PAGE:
Batteries have moving parts

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The race is on to make lithium-ion batteries safer, to increase the amount of energy that can be drawn from these devices, and to reduce the time it takes to recharge them.

Transistors and other electronic components depend on the movement of electrons, which are effectively massless and dimensionless to the semiconductor, metal, and dopant atoms surrounding them. A battery, on the other hand, is an electrochemical cell, using the movement of positive ions to store and release an electrical charge. Unlike electrons, ions have mass and take up space. Charge / discharge rates, battery capacity, and most other aspects of battery performance are consequences of the massive nature of ions.

Lithium-ion batteries, in particular, store charge by extracting lithium ions from a positive electrode into an electrolyte, then intercalating them into a negative electrode. When the battery is discharged, the reverse happens. The positive electrode is generally referred to as the cathode and the negative electrode is the anode. (This terminology is only strictly correct when the battery is discharging, but it is used here in accordance with industry practice.)

Anode and cathode materials are discussed in more detail below, but in most cases, electrode materials are not good conductors of electrons or ions. So, rather than depending on slow transport through bulk materials, typical electrode designs combine active particles engineered with a polymer binder and, if necessary, conductive carbon particles. The structure is deliberately porous to allow infiltration by the electrolyte.

The interactions between the electrolyte and the electrodes depend on the specific materials involved. But in general, designers should take into account the chemical reactions between the electrodes, the electrolyte, and potential contaminants such as moisture and metal particles. As the battery charge / discharge cycles move the ions back and forth, the electrode particles expand and contract. Cracks and mechanical failures tend to occur over the life of the battery. Mechanical stress can also disconnect the electrode particles from the carbon conductive particles, increasing the resistance of the cell.

At the system level, the structure of the electrodes contributes to specific capacity (Wh / kg), charge and discharge rates, and battery life. Among the lithium ions present in the cathode material, which fraction can be extracted and transferred to the anode? How much energy supplied by the charging circuit is available to extract the ions and how much is lost due to resistive heating? How fast does ion extraction and transfer take place? And how do these characteristics change over the life of the battery?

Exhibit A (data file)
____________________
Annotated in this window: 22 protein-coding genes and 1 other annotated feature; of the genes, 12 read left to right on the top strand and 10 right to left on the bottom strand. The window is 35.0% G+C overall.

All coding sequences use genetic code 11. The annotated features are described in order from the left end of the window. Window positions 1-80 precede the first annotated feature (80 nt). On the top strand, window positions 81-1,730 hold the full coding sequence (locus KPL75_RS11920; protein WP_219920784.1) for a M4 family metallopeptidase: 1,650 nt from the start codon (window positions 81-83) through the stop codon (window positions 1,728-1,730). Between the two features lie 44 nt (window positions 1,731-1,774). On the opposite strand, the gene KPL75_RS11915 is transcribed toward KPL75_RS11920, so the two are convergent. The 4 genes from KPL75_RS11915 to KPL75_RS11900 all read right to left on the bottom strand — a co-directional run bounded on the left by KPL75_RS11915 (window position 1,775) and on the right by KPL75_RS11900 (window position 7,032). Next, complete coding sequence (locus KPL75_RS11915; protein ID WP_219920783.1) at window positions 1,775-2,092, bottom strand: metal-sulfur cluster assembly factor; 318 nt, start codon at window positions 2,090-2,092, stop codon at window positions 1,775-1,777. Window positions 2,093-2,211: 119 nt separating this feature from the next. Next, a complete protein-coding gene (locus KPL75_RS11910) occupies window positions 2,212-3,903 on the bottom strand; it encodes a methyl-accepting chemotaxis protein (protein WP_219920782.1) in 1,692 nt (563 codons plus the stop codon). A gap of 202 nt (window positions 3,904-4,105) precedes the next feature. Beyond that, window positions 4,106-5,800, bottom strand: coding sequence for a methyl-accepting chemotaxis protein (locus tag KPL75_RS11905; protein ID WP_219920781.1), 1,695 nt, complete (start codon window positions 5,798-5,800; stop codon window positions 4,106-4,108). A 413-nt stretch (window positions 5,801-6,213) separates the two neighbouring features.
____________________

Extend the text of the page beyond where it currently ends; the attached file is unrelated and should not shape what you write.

Battery management systems are outside the scope of this article, but part of their role is to balance the charge / discharge cycles of individual cells to maximize capacity and life without compromising performance or safety. Beyond the general principle that battery fires are undesirable, specific details depend on the battery application.


Fig. 1: Charge transfer mechanism for lithium-ion batteries to protect against overcharging. Source: Argonne National Laboratory

Anodes, electrolytes and separators
Lithium-ion batteries depend on lithium compounds rather than lithium metal for safety reasons. While early designs used lithium metal, it is prone to dendrite growth, causing shorts and fires. Today most anodes are LiC based6, intercalating lithium in C6 rings. Overloads and other battery management failures, however, can allow dendrites to grow, as intercalation is only slightly more energy-friendly. Since overcharging forces more ions into the material than the anode can hold, it can also cause the battery to swell.

The electrolyte consists of a good ionic conductor, typically LiPF6, dissolved in an organic solvent. LiPF6 degrades on exposure to moisture, forming HF acid. The acid, in turn, can release oxygen from the cathode. For this reason, the solvents are typically non-aqueous organic carbonates. These solvents are however very reactive with carbon. When the electrolyte first comes into contact with the anode, a passivation layer (SEI, or solid electrolyte interface) forms on the anode particles. This layer prevents further reactions, but also increases the internal resistance of the cell. Over time, it reduces the capacity of the battery by capturing dissolved ions from the electrolyte. The characteristics of the SEI layer are an essential factor in the design of the electrolyte.